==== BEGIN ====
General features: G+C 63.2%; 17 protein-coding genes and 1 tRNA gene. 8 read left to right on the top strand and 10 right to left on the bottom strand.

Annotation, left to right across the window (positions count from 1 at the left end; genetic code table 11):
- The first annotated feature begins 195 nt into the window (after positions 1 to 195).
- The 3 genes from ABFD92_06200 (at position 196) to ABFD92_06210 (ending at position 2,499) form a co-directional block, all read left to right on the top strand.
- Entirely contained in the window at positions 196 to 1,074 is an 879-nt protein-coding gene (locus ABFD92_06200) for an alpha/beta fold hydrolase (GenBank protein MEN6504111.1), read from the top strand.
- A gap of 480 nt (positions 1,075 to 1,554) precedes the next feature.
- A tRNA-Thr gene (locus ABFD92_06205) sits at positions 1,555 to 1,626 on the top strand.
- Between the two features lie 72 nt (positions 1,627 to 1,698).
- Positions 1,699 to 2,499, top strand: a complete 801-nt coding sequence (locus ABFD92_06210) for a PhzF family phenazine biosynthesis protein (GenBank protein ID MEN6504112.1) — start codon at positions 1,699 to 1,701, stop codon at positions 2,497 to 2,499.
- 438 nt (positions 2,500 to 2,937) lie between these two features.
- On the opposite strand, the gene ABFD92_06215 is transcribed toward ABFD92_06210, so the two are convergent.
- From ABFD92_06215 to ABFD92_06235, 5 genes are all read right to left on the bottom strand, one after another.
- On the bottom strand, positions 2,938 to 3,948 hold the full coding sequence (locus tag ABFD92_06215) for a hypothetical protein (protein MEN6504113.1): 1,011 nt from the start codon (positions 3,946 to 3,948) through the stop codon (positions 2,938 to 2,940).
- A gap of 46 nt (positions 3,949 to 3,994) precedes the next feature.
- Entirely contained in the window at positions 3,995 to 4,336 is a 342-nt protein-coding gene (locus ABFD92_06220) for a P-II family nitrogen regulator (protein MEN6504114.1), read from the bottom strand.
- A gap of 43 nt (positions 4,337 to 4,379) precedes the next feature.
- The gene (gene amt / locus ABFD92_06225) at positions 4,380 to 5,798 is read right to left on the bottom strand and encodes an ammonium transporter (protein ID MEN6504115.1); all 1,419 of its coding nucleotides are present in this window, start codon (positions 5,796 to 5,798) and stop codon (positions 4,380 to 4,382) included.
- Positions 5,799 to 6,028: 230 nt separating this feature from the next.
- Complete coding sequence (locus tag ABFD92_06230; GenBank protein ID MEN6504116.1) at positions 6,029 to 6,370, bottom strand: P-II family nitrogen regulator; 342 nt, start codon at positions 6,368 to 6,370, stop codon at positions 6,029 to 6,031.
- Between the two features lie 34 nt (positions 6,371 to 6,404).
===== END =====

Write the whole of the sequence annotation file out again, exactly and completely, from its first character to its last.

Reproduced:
General features: G+C 63.2%; 17 protein-coding genes and 1 tRNA gene. 8 read left to right on the top strand and 10 right to left on the bottom strand.

Annotation, left to right across the window (positions count from 1 at the left end; genetic code table 11):
- The first annotated feature begins 195 nt into the window (after positions 1 to 195).
- The 3 genes from ABFD92_06200 (at position 196) to ABFD92_06210 (ending at position 2,499) form a co-directional block, all read left to right on the top strand.
- Entirely contained in the window at positions 196 to 1,074 is an 879-nt protein-coding gene (locus ABFD92_06200) for an alpha/beta fold hydrolase (GenBank protein MEN6504111.1), read from the top strand.
- A gap of 480 nt (positions 1,075 to 1,554) precedes the next feature.
- A tRNA-Thr gene (locus ABFD92_06205) sits at positions 1,555 to 1,626 on the top strand.
- Between the two features lie 72 nt (positions 1,627 to 1,698).
- Positions 1,699 to 2,499, top strand: a complete 801-nt coding sequence (locus ABFD92_06210) for a PhzF family phenazine biosynthesis protein (GenBank protein ID MEN6504112.1) — start codon at positions 1,699 to 1,701, stop codon at positions 2,497 to 2,499.
- 438 nt (positions 2,500 to 2,937) lie between these two features.
- On the opposite strand, the gene ABFD92_06215 is transcribed toward ABFD92_06210, so the two are convergent.
- From ABFD92_06215 to ABFD92_06235, 5 genes are all read right to left on the bottom strand, one after another.
- On the bottom strand, positions 2,938 to 3,948 hold the full coding sequence (locus tag ABFD92_06215) for a hypothetical protein (protein MEN6504113.1): 1,011 nt from the start codon (positions 3,946 to 3,948) through the stop codon (positions 2,938 to 2,940).
- A gap of 46 nt (positions 3,949 to 3,994) precedes the next feature.
- Entirely contained in the window at positions 3,995 to 4,336 is a 342-nt protein-coding gene (locus ABFD92_06220) for a P-II family nitrogen regulator (protein MEN6504114.1), read from the bottom strand.
- A gap of 43 nt (positions 4,337 to 4,379) precedes the next feature.
- The gene (gene amt / locus ABFD92_06225) at positions 4,380 to 5,798 is read right to left on the bottom strand and encodes an ammonium transporter (protein ID MEN6504115.1); all 1,419 of its coding nucleotides are present in this window, start codon (positions 5,796 to 5,798) and stop codon (positions 4,380 to 4,382) included.
- Positions 5,799 to 6,028: 230 nt separating this feature from the next.
- Complete coding sequence (locus tag ABFD92_06230; GenBank protein ID MEN6504116.1) at positions 6,029 to 6,370, bottom strand: P-II family nitrogen regulator; 342 nt, start codon at positions 6,368 to 6,370, stop codon at positions 6,029 to 6,031.
- Between the two features lie 34 nt (positions 6,371 to 6,404).